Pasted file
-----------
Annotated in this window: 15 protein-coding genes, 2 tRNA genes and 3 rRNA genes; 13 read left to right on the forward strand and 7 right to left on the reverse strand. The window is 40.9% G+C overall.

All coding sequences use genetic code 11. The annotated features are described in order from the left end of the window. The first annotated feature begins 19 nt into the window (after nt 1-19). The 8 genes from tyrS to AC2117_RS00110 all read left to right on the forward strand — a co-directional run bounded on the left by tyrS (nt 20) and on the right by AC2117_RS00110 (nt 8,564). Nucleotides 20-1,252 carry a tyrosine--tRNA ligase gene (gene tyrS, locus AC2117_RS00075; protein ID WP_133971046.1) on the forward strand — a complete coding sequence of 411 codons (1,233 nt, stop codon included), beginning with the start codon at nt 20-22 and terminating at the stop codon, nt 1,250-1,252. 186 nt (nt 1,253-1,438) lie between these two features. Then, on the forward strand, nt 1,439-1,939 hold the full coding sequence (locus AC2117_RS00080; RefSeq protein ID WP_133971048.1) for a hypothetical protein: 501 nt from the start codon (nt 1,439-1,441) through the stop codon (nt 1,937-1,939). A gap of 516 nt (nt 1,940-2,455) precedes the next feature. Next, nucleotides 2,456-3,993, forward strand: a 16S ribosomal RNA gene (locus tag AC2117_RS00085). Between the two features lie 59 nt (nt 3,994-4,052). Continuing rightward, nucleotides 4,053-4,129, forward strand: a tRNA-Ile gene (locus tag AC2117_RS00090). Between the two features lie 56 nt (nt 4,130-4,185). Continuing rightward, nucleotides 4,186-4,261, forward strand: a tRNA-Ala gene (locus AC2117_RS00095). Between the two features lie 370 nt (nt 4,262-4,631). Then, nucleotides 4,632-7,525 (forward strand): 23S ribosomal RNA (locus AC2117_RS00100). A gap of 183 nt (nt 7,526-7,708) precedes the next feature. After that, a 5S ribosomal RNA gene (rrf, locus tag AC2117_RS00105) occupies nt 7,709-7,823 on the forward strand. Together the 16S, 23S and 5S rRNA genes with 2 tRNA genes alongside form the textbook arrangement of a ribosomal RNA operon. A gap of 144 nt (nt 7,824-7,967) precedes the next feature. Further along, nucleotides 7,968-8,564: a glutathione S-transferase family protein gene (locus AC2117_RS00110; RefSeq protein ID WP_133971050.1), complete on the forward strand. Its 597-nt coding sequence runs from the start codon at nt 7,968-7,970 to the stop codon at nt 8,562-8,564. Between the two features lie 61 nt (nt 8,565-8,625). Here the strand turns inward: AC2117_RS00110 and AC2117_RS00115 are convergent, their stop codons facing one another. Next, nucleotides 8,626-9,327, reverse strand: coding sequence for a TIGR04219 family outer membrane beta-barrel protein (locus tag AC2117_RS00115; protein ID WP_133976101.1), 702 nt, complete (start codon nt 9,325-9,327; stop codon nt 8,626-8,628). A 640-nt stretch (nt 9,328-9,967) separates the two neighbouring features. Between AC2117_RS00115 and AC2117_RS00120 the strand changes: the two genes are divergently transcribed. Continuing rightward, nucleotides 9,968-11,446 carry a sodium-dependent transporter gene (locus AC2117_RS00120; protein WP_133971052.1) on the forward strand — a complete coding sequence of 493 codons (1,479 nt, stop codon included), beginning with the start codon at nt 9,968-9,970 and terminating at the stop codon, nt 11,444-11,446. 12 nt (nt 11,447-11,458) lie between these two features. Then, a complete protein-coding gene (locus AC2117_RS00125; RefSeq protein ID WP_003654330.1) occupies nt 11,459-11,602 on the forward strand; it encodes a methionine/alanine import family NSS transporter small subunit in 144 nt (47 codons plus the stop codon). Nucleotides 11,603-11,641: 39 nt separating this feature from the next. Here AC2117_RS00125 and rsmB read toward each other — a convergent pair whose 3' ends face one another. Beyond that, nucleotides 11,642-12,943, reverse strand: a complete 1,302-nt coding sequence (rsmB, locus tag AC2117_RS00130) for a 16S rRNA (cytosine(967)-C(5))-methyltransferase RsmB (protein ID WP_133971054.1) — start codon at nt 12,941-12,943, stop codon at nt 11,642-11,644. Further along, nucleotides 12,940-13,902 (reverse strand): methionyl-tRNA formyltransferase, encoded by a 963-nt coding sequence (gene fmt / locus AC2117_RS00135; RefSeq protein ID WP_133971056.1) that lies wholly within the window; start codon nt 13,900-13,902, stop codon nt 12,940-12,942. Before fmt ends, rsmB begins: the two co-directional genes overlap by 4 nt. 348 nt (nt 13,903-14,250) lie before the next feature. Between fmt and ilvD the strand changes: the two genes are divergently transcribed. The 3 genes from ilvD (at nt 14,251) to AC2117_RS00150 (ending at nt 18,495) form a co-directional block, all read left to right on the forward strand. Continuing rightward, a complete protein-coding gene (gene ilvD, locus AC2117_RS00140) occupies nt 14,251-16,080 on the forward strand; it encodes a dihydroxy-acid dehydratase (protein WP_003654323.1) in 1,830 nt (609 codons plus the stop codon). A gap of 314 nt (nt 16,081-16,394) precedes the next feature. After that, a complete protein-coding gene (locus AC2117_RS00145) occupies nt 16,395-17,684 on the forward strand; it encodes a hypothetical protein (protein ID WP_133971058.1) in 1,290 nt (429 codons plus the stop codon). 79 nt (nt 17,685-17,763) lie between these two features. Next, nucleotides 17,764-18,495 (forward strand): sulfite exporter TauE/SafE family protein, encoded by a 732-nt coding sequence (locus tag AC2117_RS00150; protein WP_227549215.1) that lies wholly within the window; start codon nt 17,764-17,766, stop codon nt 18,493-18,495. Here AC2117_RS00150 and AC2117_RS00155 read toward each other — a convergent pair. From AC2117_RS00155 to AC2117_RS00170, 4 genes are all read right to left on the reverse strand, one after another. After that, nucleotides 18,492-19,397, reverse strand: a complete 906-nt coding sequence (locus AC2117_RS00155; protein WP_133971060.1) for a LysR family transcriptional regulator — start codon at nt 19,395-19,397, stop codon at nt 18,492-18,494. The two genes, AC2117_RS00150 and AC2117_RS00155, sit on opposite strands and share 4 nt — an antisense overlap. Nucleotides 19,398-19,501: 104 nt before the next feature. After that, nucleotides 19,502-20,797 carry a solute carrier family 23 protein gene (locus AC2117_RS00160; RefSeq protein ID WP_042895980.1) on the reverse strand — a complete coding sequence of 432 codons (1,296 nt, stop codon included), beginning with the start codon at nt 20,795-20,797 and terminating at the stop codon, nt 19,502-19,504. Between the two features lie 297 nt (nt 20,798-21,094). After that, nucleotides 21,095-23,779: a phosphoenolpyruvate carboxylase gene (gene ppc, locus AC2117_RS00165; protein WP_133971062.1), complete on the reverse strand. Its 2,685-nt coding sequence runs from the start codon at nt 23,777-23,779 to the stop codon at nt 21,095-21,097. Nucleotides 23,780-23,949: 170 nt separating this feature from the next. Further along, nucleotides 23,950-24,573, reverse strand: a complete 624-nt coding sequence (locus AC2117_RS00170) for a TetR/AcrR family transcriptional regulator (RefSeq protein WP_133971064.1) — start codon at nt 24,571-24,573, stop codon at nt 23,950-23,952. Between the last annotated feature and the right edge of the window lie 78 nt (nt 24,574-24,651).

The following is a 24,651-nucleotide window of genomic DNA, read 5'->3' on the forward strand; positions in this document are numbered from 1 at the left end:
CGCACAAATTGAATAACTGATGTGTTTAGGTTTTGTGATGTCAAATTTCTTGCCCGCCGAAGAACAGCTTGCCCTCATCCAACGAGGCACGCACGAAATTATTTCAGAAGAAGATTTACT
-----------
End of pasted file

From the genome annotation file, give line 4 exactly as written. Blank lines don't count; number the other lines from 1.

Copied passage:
CGCACAAATTGAATAACTGATGTGTTTAGGTTTTGTGATGTCAAATTTCTTGCCCGCCGAAGAACAGCTTGCCCTCATCCAACGAGGCACGCACGAAATTATTTCAGAAGAAGATTTACT